Giardia is a parasite that lives in your dog’s intestine and attacks the lining. This leads to Canine Giardiasis which can result in very watery, strong-smelling diarrhoea and it is spread by infected dog poo. Although it is low probability, humans can also catch Giardiasis so remember to ALWAYS wash your hands after handling your dog’s poo.
This nasty parasite can actually live for months in the environment - even after the dog poo has gone. It can be caught anywhere the infected poo particles have been i.e. other infected dogs or infected water or food. Waterborne infection is probably the most common way your dog can contract this parasite.
How do I know if my dog has Giardia?
Many infected dogs tend to be asymptomatic carriers (meaning they will show no symptoms). You are more likely to see signs of Giardia in your puppy or older dog. To help identify if your dog has this parasite, look for:
- Strong watery diarrhoea
- Blood in stools
- Weight loss
- Loss of appetite
What should I do if my dog has Giardia?
In most cases, Giardia can go away within days or a few weeks. If you suspect your dog has Giardia, our Worm Count Test is a great alternative option to a costly vet’s trip as Giardia is one of the many things we test for. These worm count tests give you a good idea of what is going on inside your dog’s intestines and are easy to do at home. They come with a full set of instructions and a pre-paid envelope to return your test for analysis. If the test comes back and shows that your dog does have Giardia then you can arrange a trip to the vet’s for treatment or consider using our Grapefruit Seed Extract as a natural alternative. To treat Giardia, your vet may prescribe worming treatment or antibiotics.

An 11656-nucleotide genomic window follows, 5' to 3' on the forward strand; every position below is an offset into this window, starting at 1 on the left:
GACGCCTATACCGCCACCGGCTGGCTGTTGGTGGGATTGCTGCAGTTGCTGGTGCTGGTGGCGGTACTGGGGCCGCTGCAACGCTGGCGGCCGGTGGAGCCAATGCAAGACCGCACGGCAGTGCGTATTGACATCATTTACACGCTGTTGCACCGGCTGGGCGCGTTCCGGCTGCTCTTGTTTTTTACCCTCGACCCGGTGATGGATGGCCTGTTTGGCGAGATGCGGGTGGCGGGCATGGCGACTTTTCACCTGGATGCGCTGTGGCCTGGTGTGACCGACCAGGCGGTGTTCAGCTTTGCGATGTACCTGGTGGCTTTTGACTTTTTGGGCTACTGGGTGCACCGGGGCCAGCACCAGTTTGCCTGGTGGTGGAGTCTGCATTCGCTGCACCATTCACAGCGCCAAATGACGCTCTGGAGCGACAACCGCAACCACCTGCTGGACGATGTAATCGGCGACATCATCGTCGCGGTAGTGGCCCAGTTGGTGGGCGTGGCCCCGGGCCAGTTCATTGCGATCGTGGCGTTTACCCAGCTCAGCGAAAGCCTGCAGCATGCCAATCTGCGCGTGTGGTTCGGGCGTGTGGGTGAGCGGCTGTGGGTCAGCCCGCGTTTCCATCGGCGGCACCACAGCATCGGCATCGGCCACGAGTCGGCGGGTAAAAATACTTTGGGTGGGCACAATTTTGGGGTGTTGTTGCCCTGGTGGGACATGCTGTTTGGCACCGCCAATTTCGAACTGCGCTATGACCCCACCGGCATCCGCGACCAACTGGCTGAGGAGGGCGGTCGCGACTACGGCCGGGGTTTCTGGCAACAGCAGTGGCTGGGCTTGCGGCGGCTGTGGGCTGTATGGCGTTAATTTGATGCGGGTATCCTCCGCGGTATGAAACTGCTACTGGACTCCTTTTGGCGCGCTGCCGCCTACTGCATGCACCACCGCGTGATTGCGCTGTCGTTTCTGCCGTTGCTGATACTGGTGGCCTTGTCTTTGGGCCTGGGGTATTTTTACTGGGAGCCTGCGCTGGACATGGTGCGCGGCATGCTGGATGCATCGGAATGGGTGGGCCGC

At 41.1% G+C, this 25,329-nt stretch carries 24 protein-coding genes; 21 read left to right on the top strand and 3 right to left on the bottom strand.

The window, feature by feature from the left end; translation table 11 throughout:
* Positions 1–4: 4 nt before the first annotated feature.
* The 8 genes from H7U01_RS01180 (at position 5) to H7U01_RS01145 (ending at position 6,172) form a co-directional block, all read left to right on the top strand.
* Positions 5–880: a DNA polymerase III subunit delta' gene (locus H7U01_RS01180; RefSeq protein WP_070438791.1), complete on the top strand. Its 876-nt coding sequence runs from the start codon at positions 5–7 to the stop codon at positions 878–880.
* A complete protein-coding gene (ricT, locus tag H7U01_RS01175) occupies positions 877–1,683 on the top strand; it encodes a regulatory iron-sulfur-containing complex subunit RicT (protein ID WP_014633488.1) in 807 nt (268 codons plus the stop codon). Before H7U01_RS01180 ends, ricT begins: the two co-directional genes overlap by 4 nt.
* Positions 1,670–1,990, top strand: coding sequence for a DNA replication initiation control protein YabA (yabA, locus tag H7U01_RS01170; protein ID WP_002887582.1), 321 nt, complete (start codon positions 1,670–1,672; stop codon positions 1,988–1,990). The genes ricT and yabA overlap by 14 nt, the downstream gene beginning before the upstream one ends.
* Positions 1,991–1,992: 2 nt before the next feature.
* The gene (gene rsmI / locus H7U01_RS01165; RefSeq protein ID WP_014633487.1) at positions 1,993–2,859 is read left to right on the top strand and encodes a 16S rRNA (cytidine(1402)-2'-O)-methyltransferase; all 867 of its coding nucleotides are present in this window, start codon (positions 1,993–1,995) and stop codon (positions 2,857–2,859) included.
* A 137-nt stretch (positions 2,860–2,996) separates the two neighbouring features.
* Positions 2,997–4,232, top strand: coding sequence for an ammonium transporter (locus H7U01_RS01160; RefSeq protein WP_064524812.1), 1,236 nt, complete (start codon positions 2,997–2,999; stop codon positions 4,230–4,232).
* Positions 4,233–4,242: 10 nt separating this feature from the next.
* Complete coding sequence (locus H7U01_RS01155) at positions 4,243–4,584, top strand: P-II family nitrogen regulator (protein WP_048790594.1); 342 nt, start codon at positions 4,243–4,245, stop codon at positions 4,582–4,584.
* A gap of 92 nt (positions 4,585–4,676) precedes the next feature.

Giardia in older dogs, puppies and sickly dogs should be closely monitored. Their immune systems will not be as robust and so are more likely to fall victim to sickness and find it harder to fight off this parasite. Acute diarrhoea can be fatal and so seek guidance from your vet should their symptoms worsen or be prolonged.
During this time, take steps to ensure your dog does not come into contact with other dogs. Clean their food bowls and toys regularly with boiling water and ensure clean, fresh water is always available. Try and get rid of any stale water spots around your garden and clean up your dog’s poo straight away. Also wash your dog’s bedding frequently during this time. As well as helping your dog to get better, it will also help prevent re-infection.
Generally, the prognosis for recovery for Giardiasis is good and most dogs will go on to make a full recovery. Just remember to pay special attention to dogs that will struggle to fight off the parasite on their own.
We hope you find this useful.
With Woofs and Wags,
Laura, Dolly & Reggie